Continuing with my Top 10 Lessons Learned during my sabbatical in Prague…
8. The Maytag Man doesn’t make foreign house calls. We’re spoiled in the U.S. — or maybe it’s just me. If the washer doesn’t work, I call the repairman, and he arrives pretty quickly. If my iPhone takes a dive, I go to the Genius Bar and let Apple Care supply a new one. Even Time Warner has an instant hot line. In other words, I’ve developed methods to avoid inconvenience. My mechanical world comes with fairly speedy and effective support.
Not always so in a foreign city.
The washer was dead when I moved into the apartment, but a new one arrived in less that a week. Although it was tiny — two pair of my jeans max in a load — it worked pretty well at first.
But increasingly it developed a Satanic Spin Cycle. The last six minutes it whirred and rattled itself across the bathroom floor. I was certain if I didn’t hold it in place, bracing my feet against the adjacent bidet and leaning all my weight on it, it would clatter across the floor until the hose disconnected from the wall and sprayed the whole room.
By the time by son Skip came to visit and did a load of clothes (which might or might not have contained three or four pair of HIS jeans, several pair of socks, maybe three t-shirts), even HE couldn’t stop its forward movement. So he turned it off, mid-cycle, and then we saw the bolts in the back, one completely broken off and five others working their way out.
No Maytag man, but I called the AirBnB’s caretaker, a cheerful little guy barely taller than me. Ruslan spoke good English but with a sort of Bahasa-Indonesian-Czech accent that I couldn’t always follow. I wasn’t quite sure what he was going to do, though his tone when I told him was apologetic and comforting, so we dried Skip’s jeans without the spin cycle, and I tried to avoid anything messy for a while.
Ruslan appeared about three days later with another man — obviously a Czech repairman — accompanying him, loaded down with a tool belt and a hefty dented orange tool box. He couldn’t understand Ruslan very well either, but I didn’t need a translator when he looked at the back of the washer. Eye rolls work in any language.
I don’t think Ruslan admitted he had installed the washer himself, and thus he was the one who had omitted the white plastic caps that were to go over the head of each bolt. Apparently, when snapped in place, which the repairman then did, they stabilized the washer and prevented the unscrewing of the screws — or something like that.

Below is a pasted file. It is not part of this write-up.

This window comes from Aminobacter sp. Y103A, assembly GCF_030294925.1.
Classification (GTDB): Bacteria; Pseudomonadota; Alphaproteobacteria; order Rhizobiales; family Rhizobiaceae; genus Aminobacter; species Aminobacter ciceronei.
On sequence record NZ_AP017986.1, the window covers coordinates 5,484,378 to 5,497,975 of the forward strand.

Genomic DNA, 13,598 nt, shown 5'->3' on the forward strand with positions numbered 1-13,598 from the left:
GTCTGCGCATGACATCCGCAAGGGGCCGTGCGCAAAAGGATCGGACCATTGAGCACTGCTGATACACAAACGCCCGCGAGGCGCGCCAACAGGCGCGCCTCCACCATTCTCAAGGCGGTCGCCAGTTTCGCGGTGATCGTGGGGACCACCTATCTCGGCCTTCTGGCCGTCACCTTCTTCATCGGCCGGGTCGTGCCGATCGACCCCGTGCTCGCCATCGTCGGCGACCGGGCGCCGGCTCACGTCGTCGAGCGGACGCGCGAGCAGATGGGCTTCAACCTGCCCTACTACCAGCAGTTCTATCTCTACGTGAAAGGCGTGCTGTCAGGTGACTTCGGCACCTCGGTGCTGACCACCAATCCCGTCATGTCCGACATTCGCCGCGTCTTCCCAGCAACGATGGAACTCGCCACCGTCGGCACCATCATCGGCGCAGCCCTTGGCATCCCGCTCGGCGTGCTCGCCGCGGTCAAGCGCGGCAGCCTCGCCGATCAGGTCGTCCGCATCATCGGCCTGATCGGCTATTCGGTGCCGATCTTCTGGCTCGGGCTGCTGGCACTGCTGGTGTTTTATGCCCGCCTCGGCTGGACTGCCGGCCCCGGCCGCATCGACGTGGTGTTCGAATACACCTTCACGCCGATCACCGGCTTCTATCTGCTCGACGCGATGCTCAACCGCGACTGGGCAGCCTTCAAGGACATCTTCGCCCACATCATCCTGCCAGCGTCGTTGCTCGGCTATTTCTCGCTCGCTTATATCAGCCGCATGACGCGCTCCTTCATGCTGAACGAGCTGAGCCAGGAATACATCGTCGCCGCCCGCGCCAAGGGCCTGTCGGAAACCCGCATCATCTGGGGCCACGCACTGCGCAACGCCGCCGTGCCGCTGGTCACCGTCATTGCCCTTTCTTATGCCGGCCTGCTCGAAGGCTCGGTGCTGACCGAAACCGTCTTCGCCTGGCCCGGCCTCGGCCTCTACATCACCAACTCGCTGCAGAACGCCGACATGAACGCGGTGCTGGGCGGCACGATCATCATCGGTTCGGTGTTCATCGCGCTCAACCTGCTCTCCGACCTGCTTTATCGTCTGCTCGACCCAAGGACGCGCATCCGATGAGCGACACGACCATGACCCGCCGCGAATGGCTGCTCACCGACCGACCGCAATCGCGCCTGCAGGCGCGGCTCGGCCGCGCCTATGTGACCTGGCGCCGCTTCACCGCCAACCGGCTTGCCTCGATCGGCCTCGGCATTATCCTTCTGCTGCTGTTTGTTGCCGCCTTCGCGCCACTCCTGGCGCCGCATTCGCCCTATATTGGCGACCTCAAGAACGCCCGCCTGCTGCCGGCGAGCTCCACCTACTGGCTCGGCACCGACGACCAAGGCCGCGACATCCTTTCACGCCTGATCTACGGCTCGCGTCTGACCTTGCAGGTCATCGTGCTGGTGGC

All I knew was from then on, the machine simply purred and didn’t move even a half an inch across the floor.
7. Crowds are not necessarily everywhere. It may have seemed so at first. My “convenient” location meant I was two blocks from Charles Bridge and about five blocks from Old Town or Wenceslas Square, every one of those places elbow to elbow with tourists, squinting up at buildings and clutching their maps.
Sure, there was plenty to see in those places — historic buildings, the Astronomical Clock, Prague Castle, its courtyard packed with tourists craning their necks to check out the Spires of St. Vitas.
But what if you hop the A line metro and go out by the Žižkov Television Tower to see a concert by Bassekou Koyate & Ngoni Ba? This Mali musical family shared mesmerizing songs with ngoni, ancient traditional lutes, and an array of percussion instruments that throbbed with the passion of their music.
That venue — the early 20th century Palac Akropolis, has wood floors worn from the feet of almost 100 years of concert-goers, moving to beats as varied as the multinational and generally young artists who play there.
Or what if you turn down a side street away from the crowds? Behind Prague Castle is the less visited Summer Palace with its gardens and former moat. While Prague Castle’s courtyard may have literally hundreds of tour groups, less than three blocks away are empty cobblestone streets, a little further the Loreto Praha with its hourly carillon chimes and Rococo chapel with ornate cherubs, Restaurace U Zlaté Hrušky where soup of the day might be pear with delicate spices for 65 Kč ($2.60) and candles on the tables make even a light lunch a relaxing event.
There’s a lesson to learn here: The fewer selfie sticks and fanny packs, the more you’ve found an authentic Prague.